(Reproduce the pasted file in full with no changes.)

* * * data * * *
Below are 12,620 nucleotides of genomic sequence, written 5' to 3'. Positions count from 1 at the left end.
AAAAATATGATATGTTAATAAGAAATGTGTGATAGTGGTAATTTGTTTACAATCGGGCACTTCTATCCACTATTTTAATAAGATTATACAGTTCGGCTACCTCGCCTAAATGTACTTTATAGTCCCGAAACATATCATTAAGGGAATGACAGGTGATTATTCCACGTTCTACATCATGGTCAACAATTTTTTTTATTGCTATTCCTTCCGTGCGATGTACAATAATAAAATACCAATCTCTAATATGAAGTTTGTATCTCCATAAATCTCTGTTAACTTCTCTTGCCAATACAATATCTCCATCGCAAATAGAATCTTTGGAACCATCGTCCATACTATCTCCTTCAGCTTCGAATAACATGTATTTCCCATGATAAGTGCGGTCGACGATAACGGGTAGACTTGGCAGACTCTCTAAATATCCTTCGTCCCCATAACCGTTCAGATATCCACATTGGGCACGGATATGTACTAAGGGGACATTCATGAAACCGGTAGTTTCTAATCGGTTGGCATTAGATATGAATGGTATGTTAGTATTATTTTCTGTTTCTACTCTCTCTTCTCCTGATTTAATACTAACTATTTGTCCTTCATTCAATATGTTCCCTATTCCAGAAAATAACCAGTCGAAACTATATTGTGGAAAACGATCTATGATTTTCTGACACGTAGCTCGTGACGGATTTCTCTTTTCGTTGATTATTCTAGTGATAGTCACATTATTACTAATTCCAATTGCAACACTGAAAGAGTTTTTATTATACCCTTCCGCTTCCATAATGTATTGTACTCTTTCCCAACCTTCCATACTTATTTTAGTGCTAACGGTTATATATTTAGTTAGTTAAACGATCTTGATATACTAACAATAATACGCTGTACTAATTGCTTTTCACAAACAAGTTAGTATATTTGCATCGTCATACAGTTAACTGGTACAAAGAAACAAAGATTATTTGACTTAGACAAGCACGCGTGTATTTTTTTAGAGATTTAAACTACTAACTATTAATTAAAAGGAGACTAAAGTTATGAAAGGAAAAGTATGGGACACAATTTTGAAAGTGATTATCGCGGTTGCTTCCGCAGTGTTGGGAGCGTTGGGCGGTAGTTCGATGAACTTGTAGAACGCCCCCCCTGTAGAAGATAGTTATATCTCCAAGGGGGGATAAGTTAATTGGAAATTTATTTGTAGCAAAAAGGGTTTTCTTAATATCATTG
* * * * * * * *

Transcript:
Below are 12,620 nucleotides of genomic sequence, written 5' to 3'. Positions count from 1 at the left end.
AAAAATATGATATGTTAATAAGAAATGTGTGATAGTGGTAATTTGTTTACAATCGGGCACTTCTATCCACTATTTTAATAAGATTATACAGTTCGGCTACCTCGCCTAAATGTACTTTATAGTCCCGAAACATATCATTAAGGGAATGACAGGTGATTATTCCACGTTCTACATCATGGTCAACAATTTTTTTTATTGCTATTCCTTCCGTGCGATGTACAATAATAAAATACCAATCTCTAATATGAAGTTTGTATCTCCATAAATCTCTGTTAACTTCTCTTGCCAATACAATATCTCCATCGCAAATAGAATCTTTGGAACCATCGTCCATACTATCTCCTTCAGCTTCGAATAACATGTATTTCCCATGATAAGTGCGGTCGACGATAACGGGTAGACTTGGCAGACTCTCTAAATATCCTTCGTCCCCATAACCGTTCAGATATCCACATTGGGCACGGATATGTACTAAGGGGACATTCATGAAACCGGTAGTTTCTAATCGGTTGGCATTAGATATGAATGGTATGTTAGTATTATTTTCTGTTTCTACTCTCTCTTCTCCTGATTTAATACTAACTATTTGTCCTTCATTCAATATGTTCCCTATTCCAGAAAATAACCAGTCGAAACTATATTGTGGAAAACGATCTATGATTTTCTGACACGTAGCTCGTGACGGATTTCTCTTTTCGTTGATTATTCTAGTGATAGTCACATTATTACTAATTCCAATTGCAACACTGAAAGAGTTTTTATTATACCCTTCCGCTTCCATAATGTATTGTACTCTTTCCCAACCTTCCATACTTATTTTAGTGCTAACGGTTATATATTTAGTTAGTTAAACGATCTTGATATACTAACAATAATACGCTGTACTAATTGCTTTTCACAAACAAGTTAGTATATTTGCATCGTCATACAGTTAACTGGTACAAAGAAACAAAGATTATTTGACTTAGACAAGCACGCGTGTATTTTTTTAGAGATTTAAACTACTAACTATTAATTAAAAGGAGACTAAAGTTATGAAAGGAAAAGTATGGGACACAATTTTGAAAGTGATTATCGCGGTTGCTTCCGCAGTGTTGGGAGCGTTGGGCGGTAGTTCGATGAACTTGTAGAACGCCCCCCCTGTAGAAGATAGTTATATCTCCAAGGGGGGATAAGTTAATTGGAAATTTATTTGTAGCAAAAAGGGTTTTCTTAATATCATTG